CRM Dashboard & User Interface Design Case Study
How we designed a functional set of dashboards with an infographic style at its core.
Time Frame: 6 weeks
Tools: Illustrator, Photoshop
Final Product: Built by the client’s developers as their CRM
Our client engaged Datalabs to design a best-in-class dashboard and user interface for their frontline staff’s main workstation. They were in the process of upgrading from an old platform to a new interface for their front end staff. It would be part CRM, part dashboard, part reporting interface and task management tool.
We loved the challenge of doing more than what was traditionally available throughout of the box CRMs or BI Software. As interface designers, the notion of combining traditionally isolated parts to make a streamlined, actionable interface – that was both beautiful and useful – was an awesome challenge.
We wanted to utilise the space available knowing that the user was going to be busy; inundated with daily tasks, inputting new information and managing their day, week, and month from a single screen.
We needed to create a clear flow of information, actions and tasks that were available. And we needed to make sure it didn’t overwhelm the user.
The interface design had a task-oriented view for the user to get an overview of their outstanding items, and, a metrics view so the user could see and keep track of their performance. They needed a management level view to understand the team performance from a line manager’s perspective. A level above this, the client also required a regional manager view – a view above the line manager.
We began with a whiteboard session (a cross between a kick-off, discovery session and workshop) to get an understanding of the needs, intended outcomes, data and complexity, and to prioritise the order of the dashboards. After a few hours of asking questions and talking data, operations, day-to-day management and metrics, we were able to exit the session with two distinct styles for our prototype designs.
We then moved to a wire-framing and prototyping phase with each iteration getting a little more detailed until there was enough clarity for a full design with all elements and assent.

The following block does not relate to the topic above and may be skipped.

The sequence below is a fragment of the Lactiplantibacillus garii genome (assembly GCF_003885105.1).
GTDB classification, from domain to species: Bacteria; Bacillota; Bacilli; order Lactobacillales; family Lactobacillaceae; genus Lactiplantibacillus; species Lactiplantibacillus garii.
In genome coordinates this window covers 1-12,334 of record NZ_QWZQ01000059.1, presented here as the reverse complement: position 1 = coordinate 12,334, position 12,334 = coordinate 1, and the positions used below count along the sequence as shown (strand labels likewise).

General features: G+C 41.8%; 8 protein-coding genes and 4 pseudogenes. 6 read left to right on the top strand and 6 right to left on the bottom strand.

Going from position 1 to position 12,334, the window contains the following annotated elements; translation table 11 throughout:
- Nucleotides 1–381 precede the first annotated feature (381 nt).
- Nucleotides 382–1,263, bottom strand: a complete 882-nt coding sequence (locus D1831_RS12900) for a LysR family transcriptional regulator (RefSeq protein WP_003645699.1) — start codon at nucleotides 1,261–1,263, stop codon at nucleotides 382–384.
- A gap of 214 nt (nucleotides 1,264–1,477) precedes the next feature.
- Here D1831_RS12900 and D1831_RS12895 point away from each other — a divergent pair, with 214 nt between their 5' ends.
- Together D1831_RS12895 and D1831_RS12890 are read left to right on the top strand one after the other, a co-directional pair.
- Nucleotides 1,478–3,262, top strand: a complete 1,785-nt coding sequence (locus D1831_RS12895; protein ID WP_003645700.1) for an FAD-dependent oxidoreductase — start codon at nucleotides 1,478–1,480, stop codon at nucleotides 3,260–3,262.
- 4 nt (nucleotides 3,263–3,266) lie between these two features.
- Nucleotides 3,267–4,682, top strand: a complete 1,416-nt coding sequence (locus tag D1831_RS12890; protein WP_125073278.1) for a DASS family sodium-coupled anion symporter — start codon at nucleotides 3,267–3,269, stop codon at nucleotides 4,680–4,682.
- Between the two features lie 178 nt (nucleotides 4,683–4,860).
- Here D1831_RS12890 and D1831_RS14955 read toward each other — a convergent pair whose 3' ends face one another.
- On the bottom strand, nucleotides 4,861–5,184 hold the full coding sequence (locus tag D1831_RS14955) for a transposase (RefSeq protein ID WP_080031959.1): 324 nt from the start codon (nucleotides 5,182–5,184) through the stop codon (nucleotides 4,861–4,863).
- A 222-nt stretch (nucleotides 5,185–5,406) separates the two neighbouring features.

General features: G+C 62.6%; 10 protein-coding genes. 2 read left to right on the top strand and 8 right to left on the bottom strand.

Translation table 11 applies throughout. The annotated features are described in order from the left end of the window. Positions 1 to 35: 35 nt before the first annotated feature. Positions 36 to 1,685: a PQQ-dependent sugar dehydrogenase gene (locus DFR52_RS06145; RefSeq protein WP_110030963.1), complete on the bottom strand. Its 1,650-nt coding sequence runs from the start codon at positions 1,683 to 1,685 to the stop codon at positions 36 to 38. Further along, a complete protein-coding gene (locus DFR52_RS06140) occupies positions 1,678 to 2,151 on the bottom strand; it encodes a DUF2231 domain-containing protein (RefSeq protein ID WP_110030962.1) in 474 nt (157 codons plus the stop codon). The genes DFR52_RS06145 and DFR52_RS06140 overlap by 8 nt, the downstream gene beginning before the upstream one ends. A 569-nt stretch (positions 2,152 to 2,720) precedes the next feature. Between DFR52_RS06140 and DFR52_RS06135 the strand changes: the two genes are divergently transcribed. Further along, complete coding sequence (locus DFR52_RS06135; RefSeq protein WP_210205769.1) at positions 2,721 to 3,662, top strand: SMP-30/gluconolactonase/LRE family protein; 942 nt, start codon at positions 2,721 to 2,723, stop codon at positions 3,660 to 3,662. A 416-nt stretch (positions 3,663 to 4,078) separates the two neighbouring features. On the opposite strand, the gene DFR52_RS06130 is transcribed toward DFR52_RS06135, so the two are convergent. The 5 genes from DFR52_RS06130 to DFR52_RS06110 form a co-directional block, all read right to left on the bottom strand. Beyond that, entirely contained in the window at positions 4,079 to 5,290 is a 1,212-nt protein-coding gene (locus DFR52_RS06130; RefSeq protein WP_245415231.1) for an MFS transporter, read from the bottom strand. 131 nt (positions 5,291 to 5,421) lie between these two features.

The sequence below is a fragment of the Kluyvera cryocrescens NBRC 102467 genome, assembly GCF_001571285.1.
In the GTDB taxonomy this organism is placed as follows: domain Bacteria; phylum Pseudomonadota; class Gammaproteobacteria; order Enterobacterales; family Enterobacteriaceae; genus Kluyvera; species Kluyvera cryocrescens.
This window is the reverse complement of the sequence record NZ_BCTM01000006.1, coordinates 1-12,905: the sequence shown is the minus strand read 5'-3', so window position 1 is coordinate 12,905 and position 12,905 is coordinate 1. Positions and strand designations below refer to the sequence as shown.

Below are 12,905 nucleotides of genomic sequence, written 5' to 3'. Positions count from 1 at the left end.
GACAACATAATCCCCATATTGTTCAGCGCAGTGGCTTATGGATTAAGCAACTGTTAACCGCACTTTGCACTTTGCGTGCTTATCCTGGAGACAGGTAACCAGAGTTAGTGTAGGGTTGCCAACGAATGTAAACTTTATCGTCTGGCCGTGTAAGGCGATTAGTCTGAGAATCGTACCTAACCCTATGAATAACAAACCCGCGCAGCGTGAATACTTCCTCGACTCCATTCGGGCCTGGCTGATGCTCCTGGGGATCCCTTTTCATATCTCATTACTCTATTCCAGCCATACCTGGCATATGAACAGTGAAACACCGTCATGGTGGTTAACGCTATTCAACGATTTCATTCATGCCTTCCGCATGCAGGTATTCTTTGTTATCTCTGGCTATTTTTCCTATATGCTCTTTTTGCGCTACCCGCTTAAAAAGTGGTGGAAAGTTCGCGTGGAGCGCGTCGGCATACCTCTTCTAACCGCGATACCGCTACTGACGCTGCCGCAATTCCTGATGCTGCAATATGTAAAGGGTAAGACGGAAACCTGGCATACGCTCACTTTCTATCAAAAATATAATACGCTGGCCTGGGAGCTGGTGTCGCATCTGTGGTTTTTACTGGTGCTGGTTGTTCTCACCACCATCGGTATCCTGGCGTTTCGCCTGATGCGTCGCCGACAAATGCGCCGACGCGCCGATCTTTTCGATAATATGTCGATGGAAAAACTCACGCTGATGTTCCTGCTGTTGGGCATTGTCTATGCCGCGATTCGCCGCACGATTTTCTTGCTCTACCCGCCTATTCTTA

The final product
We designed two interfaces for the end user. The first was a top view with an overview of statistics, tasks, areas needing action and data that needed updating. Second, was a detail view of all pending task that acted as a drill down from the first interface.
Both views matched data segments to keep the flow and information architecture complimentary. This meant the user would always be looking at the same data layout regardless of the view.
We applied this rationale to the management views, meaning that all the interfaces shared the same information architecture which allows every user level to understand the information as they changed views from the base level up to the aggregated level. This creates a good sense of user intuition when using the interface. Also, it was easier to develop the interface and database. But mainly because of the user.
In the end, there were four distinct interfaces designed. Two task-oriented ones and two management.
The purpose of this tool, from the outset, was to develop a clean, data-driven interface that had the ability to show where you were at, what you needed to do, when you needed to do it by, and what actions you could take to change anything that needed to be changed along the way.
The management view had the same inherent actions available: to quickly identify the top and bottom, and take action based on what you saw. For example, if a front-end user had an outstanding task, that item would be identified as critical and would be seen first; as a manager, you could see who had a high workload (and who had a light workload) and reassign accordingly.
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Check out our interface design page for more details on what we do